Apr 12

Updated 01 Oct 2012 for version 1.0.960

About a month ago now I used RavenDB for the first time in a ‘real’ application. I think it’s awesome, frictionless and easy to get up and running. However I’ve heard from fellow developers that they think there is a high barrier to entry when compared to a traditional RDBMS approach such as SQL server. Yes when learning anything new there is a learning curve, but this post is to dispel the myth that setting up RavenDB is hard and to show you what you get for pretty much zero effort.

There are two flavours of RavenDB server and embedded. I’m going to show you in this post how to set up RavenDB embedded inside your MVC application.


All you need installed is MVC 3 (steps are the same for MVC 4) and NuGet.


Create new MVC 3 project empty template

File -> New Project -> select ASP.NET MVC 3 Web Application template -> Empty

Install Ninject NuGet package

Tools -> Library Package Manager -> Package Manager Console

PM> Install-Package Ninject

Install Ninject MVC3 NuGet package

PM> Install-Package Ninject.MVC3

Install RavenDB Embedded NuGet package

PM> Install-Package RavenDB.Embedded

Remove the reference to Raven.Client.Lightweight.FSharp unless you have F# runtime installed.

Add Ninject Module for RavenDB Embedded

Create a new class called RavenDBNinjectModule.cs and add the following code:

The first binding to IDocumentStore binds using a simple method. Using NonAdminHttp.EnsureCanListenToWhenInNonAdminContext(8080) means if you are running Visual Studio as an non admin the first time you run the site you will get a UAC prompt to allow RavenDB to listen on port 8080 (default port) rather than a failure. UseEmbeddedHttpServer = true enables the RestAPI and RavenDB Management Studio. The rest of the code should be self-explanatory.

You can think of a DocumentStore as a Initialized Raven database and therefore should be created once per application, hence .InSingletonScope() You can change the configuration of the EmbeddableDocumentStore by setting properties for example DataDirectory = “new path here” check out RavenDB’s documentation for available configuration options.

The second binding to IDocumentSession again binds using a simple method that just calls OpenSession() from the initialized EmbeddableDocumentStore, this is your session to RavenDB and generally you want to work with one session per request, hence .InRequestScope()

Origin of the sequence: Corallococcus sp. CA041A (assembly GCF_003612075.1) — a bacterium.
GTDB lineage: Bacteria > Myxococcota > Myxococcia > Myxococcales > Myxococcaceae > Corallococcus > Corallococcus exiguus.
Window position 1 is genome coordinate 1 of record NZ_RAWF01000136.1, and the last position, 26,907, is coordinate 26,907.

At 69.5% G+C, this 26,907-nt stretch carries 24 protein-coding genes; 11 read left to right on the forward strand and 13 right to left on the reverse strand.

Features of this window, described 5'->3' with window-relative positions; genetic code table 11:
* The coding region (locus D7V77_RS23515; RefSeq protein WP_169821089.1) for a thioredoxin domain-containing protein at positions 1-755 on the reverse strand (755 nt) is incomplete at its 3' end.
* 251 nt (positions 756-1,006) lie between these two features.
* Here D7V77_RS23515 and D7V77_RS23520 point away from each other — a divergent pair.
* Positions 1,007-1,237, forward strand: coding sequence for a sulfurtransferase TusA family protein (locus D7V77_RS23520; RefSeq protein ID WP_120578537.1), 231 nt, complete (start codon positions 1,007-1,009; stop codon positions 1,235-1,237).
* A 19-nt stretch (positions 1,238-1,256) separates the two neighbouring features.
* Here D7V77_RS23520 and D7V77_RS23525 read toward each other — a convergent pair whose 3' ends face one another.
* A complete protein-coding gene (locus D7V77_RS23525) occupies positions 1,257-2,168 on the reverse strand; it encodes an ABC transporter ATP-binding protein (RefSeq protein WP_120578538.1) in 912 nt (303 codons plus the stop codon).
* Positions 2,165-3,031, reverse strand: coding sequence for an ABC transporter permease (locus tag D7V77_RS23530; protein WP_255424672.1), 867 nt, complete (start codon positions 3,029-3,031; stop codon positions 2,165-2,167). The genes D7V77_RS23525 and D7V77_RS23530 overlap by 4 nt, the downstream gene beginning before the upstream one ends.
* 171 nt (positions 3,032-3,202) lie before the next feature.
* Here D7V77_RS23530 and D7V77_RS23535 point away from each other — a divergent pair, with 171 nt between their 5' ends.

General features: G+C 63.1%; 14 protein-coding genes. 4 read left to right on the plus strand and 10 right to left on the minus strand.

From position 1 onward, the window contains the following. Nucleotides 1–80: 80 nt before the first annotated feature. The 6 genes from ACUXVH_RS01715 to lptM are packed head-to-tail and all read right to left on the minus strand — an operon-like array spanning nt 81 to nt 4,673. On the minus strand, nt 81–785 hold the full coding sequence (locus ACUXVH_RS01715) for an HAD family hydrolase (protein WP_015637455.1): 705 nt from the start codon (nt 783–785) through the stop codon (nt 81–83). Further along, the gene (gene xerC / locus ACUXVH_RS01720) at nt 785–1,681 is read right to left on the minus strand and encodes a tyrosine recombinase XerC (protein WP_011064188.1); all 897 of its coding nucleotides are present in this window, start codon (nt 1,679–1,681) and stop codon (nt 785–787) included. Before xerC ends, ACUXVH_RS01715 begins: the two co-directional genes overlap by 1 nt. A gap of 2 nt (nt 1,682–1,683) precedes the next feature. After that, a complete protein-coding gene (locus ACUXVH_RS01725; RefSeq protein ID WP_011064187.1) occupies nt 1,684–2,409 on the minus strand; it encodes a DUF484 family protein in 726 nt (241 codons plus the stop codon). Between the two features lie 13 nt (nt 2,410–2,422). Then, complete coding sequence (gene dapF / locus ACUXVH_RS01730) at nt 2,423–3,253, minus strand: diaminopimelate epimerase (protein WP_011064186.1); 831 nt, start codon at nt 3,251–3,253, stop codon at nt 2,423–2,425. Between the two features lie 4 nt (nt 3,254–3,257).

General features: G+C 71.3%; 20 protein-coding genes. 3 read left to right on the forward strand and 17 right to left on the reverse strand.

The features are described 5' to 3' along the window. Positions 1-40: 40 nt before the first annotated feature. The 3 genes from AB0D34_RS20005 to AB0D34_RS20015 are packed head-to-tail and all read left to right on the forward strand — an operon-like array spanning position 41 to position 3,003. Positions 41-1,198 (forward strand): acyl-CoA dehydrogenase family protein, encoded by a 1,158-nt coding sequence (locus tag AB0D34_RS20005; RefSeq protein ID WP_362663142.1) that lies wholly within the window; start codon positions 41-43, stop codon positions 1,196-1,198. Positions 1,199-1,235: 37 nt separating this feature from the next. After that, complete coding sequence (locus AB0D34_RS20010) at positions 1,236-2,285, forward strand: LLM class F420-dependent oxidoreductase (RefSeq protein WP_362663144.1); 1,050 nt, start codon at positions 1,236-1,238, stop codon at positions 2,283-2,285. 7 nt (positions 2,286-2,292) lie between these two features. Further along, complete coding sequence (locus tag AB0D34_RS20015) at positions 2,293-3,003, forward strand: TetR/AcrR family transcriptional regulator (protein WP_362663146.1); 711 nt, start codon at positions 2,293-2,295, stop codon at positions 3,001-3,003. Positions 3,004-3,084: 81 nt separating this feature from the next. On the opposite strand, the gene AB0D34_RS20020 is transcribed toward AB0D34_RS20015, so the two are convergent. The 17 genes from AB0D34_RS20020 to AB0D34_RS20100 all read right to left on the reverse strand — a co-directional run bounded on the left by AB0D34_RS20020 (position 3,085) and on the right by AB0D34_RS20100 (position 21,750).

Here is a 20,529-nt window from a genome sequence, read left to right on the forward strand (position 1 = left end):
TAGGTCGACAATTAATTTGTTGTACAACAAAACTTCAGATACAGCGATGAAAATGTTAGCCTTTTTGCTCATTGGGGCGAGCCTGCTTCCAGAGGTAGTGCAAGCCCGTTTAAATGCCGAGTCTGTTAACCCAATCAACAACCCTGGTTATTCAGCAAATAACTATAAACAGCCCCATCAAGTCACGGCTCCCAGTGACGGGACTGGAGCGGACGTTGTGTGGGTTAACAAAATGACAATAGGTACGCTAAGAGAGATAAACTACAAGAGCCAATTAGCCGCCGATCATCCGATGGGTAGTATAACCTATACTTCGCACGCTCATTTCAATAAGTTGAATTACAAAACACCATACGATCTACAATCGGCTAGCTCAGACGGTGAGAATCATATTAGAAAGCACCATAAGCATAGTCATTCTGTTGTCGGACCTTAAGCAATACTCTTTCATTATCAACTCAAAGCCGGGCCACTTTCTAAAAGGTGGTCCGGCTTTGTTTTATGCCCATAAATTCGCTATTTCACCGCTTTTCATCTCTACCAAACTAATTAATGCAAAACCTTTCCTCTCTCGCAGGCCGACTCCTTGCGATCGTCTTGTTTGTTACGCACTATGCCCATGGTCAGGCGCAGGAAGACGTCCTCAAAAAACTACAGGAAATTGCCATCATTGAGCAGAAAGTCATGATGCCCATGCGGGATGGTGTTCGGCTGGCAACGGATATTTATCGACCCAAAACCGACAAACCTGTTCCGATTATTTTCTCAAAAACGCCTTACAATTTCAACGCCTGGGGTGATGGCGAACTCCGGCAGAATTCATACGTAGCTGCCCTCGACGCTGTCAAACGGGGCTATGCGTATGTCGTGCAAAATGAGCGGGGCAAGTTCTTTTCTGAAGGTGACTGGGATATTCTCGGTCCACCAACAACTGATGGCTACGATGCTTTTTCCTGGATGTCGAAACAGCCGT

Add your Ninject Module to NinjectWebCommon.cs

When you installed the Ninject MVC3 package you might have noticed it created a folder called App_Start. App_Start is for WebActivator and the code in this folder will run before the code in Global.asax.cs. If you don’t know about WebActivator it’s well worth reading David Ebbo’s post.

In the App_Start folder the Ninject MVC3 package created a file called NinjectWebCommon.cs. We just need to change it to load our RavenDBNinjectModule. At the bottom of the file there is a method called RegisterServices change it to the following:

Add App_Data folder

This is optional as you can store RavenDB in any location but a good place to store RavenDB is in the App_Data folder.

RavenDB Management Studio

The last and optional task is to enable RavenDB Management Studio. RavenDB Management Studio is great and simplifies tasks such as maintaining documents, managing indexes and testing queries.

All you need to do to enable RavenDB Management Studio is copy the Silverlight Raven.Studio.xap to the root of your application. Raven.Studio.xap can be found in the packages folder. The packages folder isn't part of your Visual Studio project so you will need to find the folder in Windows Explorer.

Copy packages\RavenDB-Embedded.1.0.888\lib\net40\Raven.Studio.xap
To the root of your application

Now you can use RavenDB Management Studio by pointing a browser to http://localhost:8080

Don't forget to use UseEmbeddedHttpServer = true when initializing the DocumentStore.

Use RavenDB in your MVC application

Now we have the RavenDB bindings in Ninject MVC3, RavenDB will be available to all our controllers. So using RavenDB in our application is as trivial as creating a controller with a constructor and a IDocumentSession parameter.

For example


I hope this blog post shows that it is easy to get up and running with RavenDB in no time at all. It should also demonstrate how far you can get with just installing a couple of NuGet packages.

Based on this post I’ve spent a further 20 minutes creating an example MVC application that saves basic information about Movies. The example also shows how in your tests you can configure the EmbeddableDocumentStore to save documents in memory.

My example application is on GitHub https://github.com/DalSoft/RavenDBInFiveMinutes and can also be downloaded as a zip file.

I also videoed the 20 minutes or so I spent creating the example application.

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